“If anybody who will prove that there is a reference to the word ‘Hindutva’, we will hear him. We will not get into ‘Hindutva’ at this stage”.Said by the court.
Once the Supreme Court settles the review plea in the Sabarimala case, it will possibly revisiting yet another contentious issue — that of defining Hindutva. How on earth is it going to do that, given that the best spiritual and religious brains have consistently maintained the impossibility of the task? Scholars have pointed out that since Hinduism is not an institutionalised form of religion — it does not have a supreme governing authority (unlike Roman Catholic Christianity which has the Pope); it does not have one god, unlike Islam which has Allah; and it does not have well-defined do’s and don’ts that serve as virtual commandments and straitjacket practices and beliefs which are the defining parameters of non-Indic religions — it is difficult to precisely define Hindu-ness, which essentially Hindutva is.
In 1976, the apex court observed that “it is a matter of common knowledge that Hinduism embraces within the self so many diverse forms of beliefs, faiths, practices and worships that it is difficult to define the term ‘Hindu’ with precision”.
Nonetheless, the apex court has more or less decided to bell the cat since Hindutva has often been used in the political sphere, with both gains and losses accumulated in the process. On previous occasions, it had to adjudicate in the matter. In one case, it maintained that Hindutva is not a religion but a way of life and those invoking it (without extraneous references) in political campaigns could not be held guilty of using religion to afore their electoral prospects and invoking provisions of the Representation of the People Act. In a subsequent case, the court refused to revisit this verdict, saying it would not go into the “larger debate” as the issue has not been mentioned in the reference made to it by another Bench. It remains to be seen if, in its third attempt, it will break fresh ground.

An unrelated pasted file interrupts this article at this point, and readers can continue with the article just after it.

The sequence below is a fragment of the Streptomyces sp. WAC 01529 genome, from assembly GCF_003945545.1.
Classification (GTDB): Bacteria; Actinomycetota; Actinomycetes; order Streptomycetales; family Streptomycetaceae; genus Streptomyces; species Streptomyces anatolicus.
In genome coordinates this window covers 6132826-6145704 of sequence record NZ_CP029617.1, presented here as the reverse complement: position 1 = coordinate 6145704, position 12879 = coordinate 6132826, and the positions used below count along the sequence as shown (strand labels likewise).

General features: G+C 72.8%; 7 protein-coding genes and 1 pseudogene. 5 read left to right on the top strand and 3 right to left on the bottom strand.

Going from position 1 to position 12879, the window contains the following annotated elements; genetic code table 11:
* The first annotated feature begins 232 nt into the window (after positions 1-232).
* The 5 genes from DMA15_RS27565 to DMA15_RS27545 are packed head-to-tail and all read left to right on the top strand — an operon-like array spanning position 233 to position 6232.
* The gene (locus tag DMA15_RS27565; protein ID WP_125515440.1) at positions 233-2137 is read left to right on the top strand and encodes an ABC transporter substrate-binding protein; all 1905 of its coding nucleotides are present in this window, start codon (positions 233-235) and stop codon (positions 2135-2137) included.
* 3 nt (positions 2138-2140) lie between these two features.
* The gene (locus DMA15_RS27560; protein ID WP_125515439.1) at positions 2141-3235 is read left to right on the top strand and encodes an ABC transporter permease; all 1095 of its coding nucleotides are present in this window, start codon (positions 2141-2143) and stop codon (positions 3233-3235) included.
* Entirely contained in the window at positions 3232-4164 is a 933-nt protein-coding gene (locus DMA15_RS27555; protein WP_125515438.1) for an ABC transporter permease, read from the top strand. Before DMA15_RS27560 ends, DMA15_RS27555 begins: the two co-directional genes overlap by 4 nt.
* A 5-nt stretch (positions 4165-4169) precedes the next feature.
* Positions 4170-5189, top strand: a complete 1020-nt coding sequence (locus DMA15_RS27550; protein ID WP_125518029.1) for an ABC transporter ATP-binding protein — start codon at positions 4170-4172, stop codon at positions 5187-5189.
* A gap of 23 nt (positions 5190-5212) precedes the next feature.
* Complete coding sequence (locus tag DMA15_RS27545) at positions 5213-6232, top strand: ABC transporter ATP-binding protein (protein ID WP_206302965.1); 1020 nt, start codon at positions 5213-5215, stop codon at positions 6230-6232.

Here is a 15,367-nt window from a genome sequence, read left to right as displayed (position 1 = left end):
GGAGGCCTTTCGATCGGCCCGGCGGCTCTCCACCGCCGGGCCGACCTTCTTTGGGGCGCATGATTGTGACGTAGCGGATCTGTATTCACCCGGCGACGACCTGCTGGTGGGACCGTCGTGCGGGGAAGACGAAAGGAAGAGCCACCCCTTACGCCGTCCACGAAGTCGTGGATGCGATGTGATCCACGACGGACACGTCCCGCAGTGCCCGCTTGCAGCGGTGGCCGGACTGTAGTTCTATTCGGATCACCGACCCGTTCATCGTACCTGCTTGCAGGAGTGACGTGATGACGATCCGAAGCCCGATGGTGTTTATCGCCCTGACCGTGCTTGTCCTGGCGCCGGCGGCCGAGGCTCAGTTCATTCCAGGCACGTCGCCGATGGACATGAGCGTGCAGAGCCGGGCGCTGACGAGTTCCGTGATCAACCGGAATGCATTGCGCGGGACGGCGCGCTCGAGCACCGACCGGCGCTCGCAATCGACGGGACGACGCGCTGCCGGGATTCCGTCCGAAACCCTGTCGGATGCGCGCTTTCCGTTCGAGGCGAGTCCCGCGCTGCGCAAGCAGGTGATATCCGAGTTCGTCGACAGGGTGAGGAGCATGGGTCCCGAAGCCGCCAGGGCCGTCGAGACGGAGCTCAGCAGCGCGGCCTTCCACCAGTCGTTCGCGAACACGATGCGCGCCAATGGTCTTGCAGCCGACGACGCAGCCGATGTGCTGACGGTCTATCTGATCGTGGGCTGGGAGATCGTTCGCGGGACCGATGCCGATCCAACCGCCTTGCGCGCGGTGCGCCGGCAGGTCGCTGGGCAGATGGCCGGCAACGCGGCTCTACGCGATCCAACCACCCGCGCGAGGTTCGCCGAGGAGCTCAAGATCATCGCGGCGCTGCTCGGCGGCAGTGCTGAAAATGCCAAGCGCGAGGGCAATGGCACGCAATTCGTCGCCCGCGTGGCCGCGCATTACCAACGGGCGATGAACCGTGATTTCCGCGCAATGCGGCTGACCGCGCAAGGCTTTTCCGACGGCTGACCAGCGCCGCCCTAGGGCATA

In December 1995, the Supreme Court had ruled, while hearing a case concerning a bunch of Shiv Sena leaders, that the mere use of the term ‘Hindutva’ or even ‘Hinduism’ in an election speech would not attract the provisions of the Representation of the People Act. It said that “no precise meaning can be ascribed to the terms ‘Hindutva’ and ‘Hinduism’ and no meaning in the abstract can confine it to the narrow limits of religion alone, excluding the content of Indian culture and heritage. It also indicated that the term ‘Hindutva’ is related more to the way of life of the people in the subcontinent”.
The three-judge bench further added, “It is difficult to appreciate how in the face of these decisions, the term ‘Hindutva’ or ‘Hinduism’ per se, in the abstract, can be assumed to mean and be equated with narrow fundamentalist Hindu religious bigotry, or be construed to fall in the prohibition in subsection(3) and/or (3A) of Section 123 (of the Representation of the People Act)”. The ruling was authored by Justice JS Verma. The apex court was hearing an appeal made by the aggrieved against a Bombay High Court order which had held them guilty of corrupt practices under the Act. Interestingly, while the court maintained that ‘Hindutva’ was a way of life and not limited to a particular religion, it also dismissed the appeals and held a few of the appellants guilty on other counts. The court’s chief opinion in these matters was given in the particular case of Dr Ramesh Yeshwant Prabhoo versus Prabhakar Kashinath Kunte.